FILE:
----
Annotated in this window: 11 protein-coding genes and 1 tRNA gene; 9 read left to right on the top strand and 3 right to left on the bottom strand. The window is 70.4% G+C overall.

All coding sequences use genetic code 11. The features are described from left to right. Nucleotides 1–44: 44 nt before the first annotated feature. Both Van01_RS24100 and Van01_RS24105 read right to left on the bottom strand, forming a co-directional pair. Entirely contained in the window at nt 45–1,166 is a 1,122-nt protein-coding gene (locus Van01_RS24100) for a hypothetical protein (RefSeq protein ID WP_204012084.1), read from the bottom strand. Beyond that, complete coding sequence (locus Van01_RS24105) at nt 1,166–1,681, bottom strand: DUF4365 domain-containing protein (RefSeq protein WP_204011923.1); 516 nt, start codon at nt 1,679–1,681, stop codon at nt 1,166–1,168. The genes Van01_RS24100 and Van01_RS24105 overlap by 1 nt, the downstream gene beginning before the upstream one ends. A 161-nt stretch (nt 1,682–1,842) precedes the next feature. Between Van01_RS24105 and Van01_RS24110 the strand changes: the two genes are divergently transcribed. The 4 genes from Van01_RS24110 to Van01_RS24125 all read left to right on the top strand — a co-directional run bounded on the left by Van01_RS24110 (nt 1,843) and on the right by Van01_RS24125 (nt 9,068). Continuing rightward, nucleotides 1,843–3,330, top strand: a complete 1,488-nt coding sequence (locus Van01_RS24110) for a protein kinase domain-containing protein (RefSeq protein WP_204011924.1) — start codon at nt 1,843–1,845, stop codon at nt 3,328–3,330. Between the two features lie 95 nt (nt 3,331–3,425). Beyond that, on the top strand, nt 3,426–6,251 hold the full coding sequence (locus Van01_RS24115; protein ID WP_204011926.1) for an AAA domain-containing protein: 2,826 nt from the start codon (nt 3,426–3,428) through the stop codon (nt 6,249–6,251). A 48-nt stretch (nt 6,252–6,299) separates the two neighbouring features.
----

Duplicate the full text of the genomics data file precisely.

Annotated in this window: 11 protein-coding genes and 1 tRNA gene; 9 read left to right on the top strand and 3 right to left on the bottom strand. The window is 70.4% G+C overall.

All coding sequences use genetic code 11. The features are described from left to right. Nucleotides 1–44: 44 nt before the first annotated feature. Both Van01_RS24100 and Van01_RS24105 read right to left on the bottom strand, forming a co-directional pair. Entirely contained in the window at nt 45–1,166 is a 1,122-nt protein-coding gene (locus Van01_RS24100) for a hypothetical protein (RefSeq protein ID WP_204012084.1), read from the bottom strand. Beyond that, complete coding sequence (locus Van01_RS24105) at nt 1,166–1,681, bottom strand: DUF4365 domain-containing protein (RefSeq protein WP_204011923.1); 516 nt, start codon at nt 1,679–1,681, stop codon at nt 1,166–1,168. The genes Van01_RS24100 and Van01_RS24105 overlap by 1 nt, the downstream gene beginning before the upstream one ends. A 161-nt stretch (nt 1,682–1,842) precedes the next feature. Between Van01_RS24105 and Van01_RS24110 the strand changes: the two genes are divergently transcribed. The 4 genes from Van01_RS24110 to Van01_RS24125 all read left to right on the top strand — a co-directional run bounded on the left by Van01_RS24110 (nt 1,843) and on the right by Van01_RS24125 (nt 9,068). Continuing rightward, nucleotides 1,843–3,330, top strand: a complete 1,488-nt coding sequence (locus Van01_RS24110) for a protein kinase domain-containing protein (RefSeq protein WP_204011924.1) — start codon at nt 1,843–1,845, stop codon at nt 3,328–3,330. Between the two features lie 95 nt (nt 3,331–3,425). Beyond that, on the top strand, nt 3,426–6,251 hold the full coding sequence (locus Van01_RS24115; protein ID WP_204011926.1) for an AAA domain-containing protein: 2,826 nt from the start codon (nt 3,426–3,428) through the stop codon (nt 6,249–6,251). A 48-nt stretch (nt 6,252–6,299) separates the two neighbouring features.